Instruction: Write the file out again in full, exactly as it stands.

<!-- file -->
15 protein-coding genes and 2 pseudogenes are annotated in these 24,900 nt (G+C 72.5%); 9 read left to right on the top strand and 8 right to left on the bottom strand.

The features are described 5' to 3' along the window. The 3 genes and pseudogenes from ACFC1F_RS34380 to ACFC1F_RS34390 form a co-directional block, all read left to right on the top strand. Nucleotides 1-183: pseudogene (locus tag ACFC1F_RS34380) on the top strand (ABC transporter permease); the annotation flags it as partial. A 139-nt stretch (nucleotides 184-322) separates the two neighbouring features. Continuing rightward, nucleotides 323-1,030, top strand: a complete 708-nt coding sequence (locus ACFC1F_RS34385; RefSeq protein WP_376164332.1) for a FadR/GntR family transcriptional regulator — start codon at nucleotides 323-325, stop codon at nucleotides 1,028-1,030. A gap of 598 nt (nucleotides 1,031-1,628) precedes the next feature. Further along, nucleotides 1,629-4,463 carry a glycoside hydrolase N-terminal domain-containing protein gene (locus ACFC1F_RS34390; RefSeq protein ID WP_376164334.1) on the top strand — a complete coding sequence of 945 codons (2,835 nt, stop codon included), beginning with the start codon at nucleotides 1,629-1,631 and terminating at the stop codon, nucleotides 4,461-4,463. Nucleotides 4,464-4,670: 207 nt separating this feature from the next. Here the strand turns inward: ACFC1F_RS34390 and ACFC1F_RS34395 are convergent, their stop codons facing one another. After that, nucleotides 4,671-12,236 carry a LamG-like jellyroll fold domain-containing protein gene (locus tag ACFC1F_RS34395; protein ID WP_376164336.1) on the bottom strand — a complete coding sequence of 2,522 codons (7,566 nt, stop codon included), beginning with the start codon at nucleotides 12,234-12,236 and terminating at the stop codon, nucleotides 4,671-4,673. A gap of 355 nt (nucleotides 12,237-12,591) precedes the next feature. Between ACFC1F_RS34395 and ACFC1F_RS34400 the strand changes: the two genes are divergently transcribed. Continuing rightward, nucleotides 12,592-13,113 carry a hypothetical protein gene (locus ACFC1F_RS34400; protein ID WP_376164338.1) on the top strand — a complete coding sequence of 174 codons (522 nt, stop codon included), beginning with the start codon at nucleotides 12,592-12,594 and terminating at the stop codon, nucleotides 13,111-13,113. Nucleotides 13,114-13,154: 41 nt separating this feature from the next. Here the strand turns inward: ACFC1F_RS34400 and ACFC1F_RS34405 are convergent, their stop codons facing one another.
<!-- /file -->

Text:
15 protein-coding genes and 2 pseudogenes are annotated in these 24,900 nt (G+C 72.5%); 9 read left to right on the top strand and 8 right to left on the bottom strand.

The features are described 5' to 3' along the window. The 3 genes and pseudogenes from ACFC1F_RS34380 to ACFC1F_RS34390 form a co-directional block, all read left to right on the top strand. Nucleotides 1-183: pseudogene (locus tag ACFC1F_RS34380) on the top strand (ABC transporter permease); the annotation flags it as partial. A 139-nt stretch (nucleotides 184-322) separates the two neighbouring features. Continuing rightward, nucleotides 323-1,030, top strand: a complete 708-nt coding sequence (locus ACFC1F_RS34385; RefSeq protein WP_376164332.1) for a FadR/GntR family transcriptional regulator — start codon at nucleotides 323-325, stop codon at nucleotides 1,028-1,030. A gap of 598 nt (nucleotides 1,031-1,628) precedes the next feature. Further along, nucleotides 1,629-4,463 carry a glycoside hydrolase N-terminal domain-containing protein gene (locus ACFC1F_RS34390; RefSeq protein ID WP_376164334.1) on the top strand — a complete coding sequence of 945 codons (2,835 nt, stop codon included), beginning with the start codon at nucleotides 1,629-1,631 and terminating at the stop codon, nucleotides 4,461-4,463. Nucleotides 4,464-4,670: 207 nt separating this feature from the next. Here the strand turns inward: ACFC1F_RS34390 and ACFC1F_RS34395 are convergent, their stop codons facing one another. After that, nucleotides 4,671-12,236 carry a LamG-like jellyroll fold domain-containing protein gene (locus tag ACFC1F_RS34395; protein ID WP_376164336.1) on the bottom strand — a complete coding sequence of 2,522 codons (7,566 nt, stop codon included), beginning with the start codon at nucleotides 12,234-12,236 and terminating at the stop codon, nucleotides 4,671-4,673. A gap of 355 nt (nucleotides 12,237-12,591) precedes the next feature. Between ACFC1F_RS34395 and ACFC1F_RS34400 the strand changes: the two genes are divergently transcribed. Continuing rightward, nucleotides 12,592-13,113 carry a hypothetical protein gene (locus ACFC1F_RS34400; protein ID WP_376164338.1) on the top strand — a complete coding sequence of 174 codons (522 nt, stop codon included), beginning with the start codon at nucleotides 12,592-12,594 and terminating at the stop codon, nucleotides 13,111-13,113. Nucleotides 13,114-13,154: 41 nt separating this feature from the next. Here the strand turns inward: ACFC1F_RS34400 and ACFC1F_RS34405 are convergent, their stop codons facing one another.